If Beale Street could talk, it would tell a very different story about Bernie Sanders than the now-familiar critique that he is insufficiently sensitive to racial issues. As I walked with Sanders down Memphis’s famous thoroughfare, his popularity, including among the predominantly black crowd attending the commemorative festivities, was self-evident. The senator was stopped every few feet by selfie-seekers and admirers. Yes: Perhaps this is to be expected of any politician with a national profile, but given his poor showing in Mississippi during the 2016 Democratic primary, in which he secured less than 17 percent of the black vote, I had thought the senator and his small cohort might go unnoticed. I was wrong.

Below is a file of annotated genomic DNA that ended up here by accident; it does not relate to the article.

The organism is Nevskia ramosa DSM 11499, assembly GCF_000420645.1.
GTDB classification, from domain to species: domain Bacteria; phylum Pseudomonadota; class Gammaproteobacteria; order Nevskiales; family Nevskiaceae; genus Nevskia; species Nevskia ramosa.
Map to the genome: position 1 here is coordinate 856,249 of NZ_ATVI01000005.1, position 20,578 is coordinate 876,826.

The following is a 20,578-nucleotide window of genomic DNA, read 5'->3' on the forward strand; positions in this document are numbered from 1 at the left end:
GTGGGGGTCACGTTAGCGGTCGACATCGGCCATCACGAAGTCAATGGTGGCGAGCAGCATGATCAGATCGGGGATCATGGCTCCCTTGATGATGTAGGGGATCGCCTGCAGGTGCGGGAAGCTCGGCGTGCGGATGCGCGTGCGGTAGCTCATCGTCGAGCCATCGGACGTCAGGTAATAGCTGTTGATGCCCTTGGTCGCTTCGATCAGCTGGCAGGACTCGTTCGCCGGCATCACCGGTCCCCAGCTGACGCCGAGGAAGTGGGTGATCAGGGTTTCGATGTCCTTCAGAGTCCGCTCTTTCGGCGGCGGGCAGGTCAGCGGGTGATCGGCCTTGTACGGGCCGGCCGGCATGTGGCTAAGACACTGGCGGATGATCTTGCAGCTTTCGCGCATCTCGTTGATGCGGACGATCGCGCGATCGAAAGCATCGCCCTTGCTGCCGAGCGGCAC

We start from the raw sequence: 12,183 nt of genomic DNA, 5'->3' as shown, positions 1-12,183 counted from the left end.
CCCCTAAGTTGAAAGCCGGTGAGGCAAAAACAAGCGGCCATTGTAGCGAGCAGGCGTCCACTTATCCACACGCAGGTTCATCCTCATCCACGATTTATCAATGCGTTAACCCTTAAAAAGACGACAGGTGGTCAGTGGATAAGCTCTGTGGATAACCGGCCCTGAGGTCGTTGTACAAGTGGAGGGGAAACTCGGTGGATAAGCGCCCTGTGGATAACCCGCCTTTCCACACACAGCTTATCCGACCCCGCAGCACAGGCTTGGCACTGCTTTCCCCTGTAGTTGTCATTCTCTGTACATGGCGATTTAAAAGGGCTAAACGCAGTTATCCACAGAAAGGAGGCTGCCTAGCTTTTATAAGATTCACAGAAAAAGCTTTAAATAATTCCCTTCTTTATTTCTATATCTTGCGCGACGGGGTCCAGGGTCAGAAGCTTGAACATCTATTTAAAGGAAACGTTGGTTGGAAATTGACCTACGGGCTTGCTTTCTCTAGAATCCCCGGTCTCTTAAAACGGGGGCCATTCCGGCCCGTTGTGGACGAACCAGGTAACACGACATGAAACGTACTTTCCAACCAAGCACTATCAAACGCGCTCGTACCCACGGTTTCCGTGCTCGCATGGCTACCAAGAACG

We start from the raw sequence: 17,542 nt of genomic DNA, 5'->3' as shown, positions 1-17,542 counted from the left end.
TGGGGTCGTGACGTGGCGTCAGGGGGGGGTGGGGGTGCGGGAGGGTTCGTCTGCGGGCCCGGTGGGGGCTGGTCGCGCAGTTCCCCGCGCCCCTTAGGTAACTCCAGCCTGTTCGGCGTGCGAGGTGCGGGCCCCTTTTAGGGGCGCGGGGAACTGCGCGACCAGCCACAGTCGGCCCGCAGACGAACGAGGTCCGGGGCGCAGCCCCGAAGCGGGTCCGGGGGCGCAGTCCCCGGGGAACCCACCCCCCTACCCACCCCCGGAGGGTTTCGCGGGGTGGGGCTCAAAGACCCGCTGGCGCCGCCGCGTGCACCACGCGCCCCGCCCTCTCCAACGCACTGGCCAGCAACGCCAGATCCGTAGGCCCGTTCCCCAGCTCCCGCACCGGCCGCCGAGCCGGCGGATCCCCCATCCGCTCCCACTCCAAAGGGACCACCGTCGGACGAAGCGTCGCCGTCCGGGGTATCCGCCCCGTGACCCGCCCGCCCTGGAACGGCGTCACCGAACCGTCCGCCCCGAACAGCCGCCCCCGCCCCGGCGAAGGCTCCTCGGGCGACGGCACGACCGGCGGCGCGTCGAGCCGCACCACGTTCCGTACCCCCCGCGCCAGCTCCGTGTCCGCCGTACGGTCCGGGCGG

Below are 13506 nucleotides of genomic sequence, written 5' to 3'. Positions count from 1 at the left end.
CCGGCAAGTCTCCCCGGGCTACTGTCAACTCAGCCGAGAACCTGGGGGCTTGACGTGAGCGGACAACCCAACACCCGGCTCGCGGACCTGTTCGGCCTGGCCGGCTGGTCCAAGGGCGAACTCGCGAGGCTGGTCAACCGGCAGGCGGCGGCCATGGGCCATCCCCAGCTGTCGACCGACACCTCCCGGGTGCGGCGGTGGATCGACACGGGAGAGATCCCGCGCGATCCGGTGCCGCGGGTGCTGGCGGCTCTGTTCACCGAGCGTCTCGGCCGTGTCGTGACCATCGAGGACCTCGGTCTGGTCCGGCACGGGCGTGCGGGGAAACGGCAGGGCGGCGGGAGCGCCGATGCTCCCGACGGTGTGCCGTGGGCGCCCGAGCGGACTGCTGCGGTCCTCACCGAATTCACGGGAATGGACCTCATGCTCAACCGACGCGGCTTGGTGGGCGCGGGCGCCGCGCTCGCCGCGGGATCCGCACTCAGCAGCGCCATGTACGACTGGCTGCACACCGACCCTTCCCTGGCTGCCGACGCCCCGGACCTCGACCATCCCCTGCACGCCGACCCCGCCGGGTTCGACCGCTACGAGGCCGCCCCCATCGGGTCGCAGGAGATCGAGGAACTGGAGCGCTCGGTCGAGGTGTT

A group of 40-something black women were among the first to spot the senator as he exited a parking garage, followed quickly by a black teenager, who endearingly apologized repeatedly to “Mr. Sanders” as he snapped a selfie. Later, at a hotel in Jackson, Mississippi, two black receptionists chatted substantively about the senator after he went upstairs to change for the evening’s event, remarking that Sanders hadn’t forgotten the people who had voted for him — the people he was fighting for. Unlike other politicians, they agreed, “Bernie hasn’t proven himself to be that way yet.”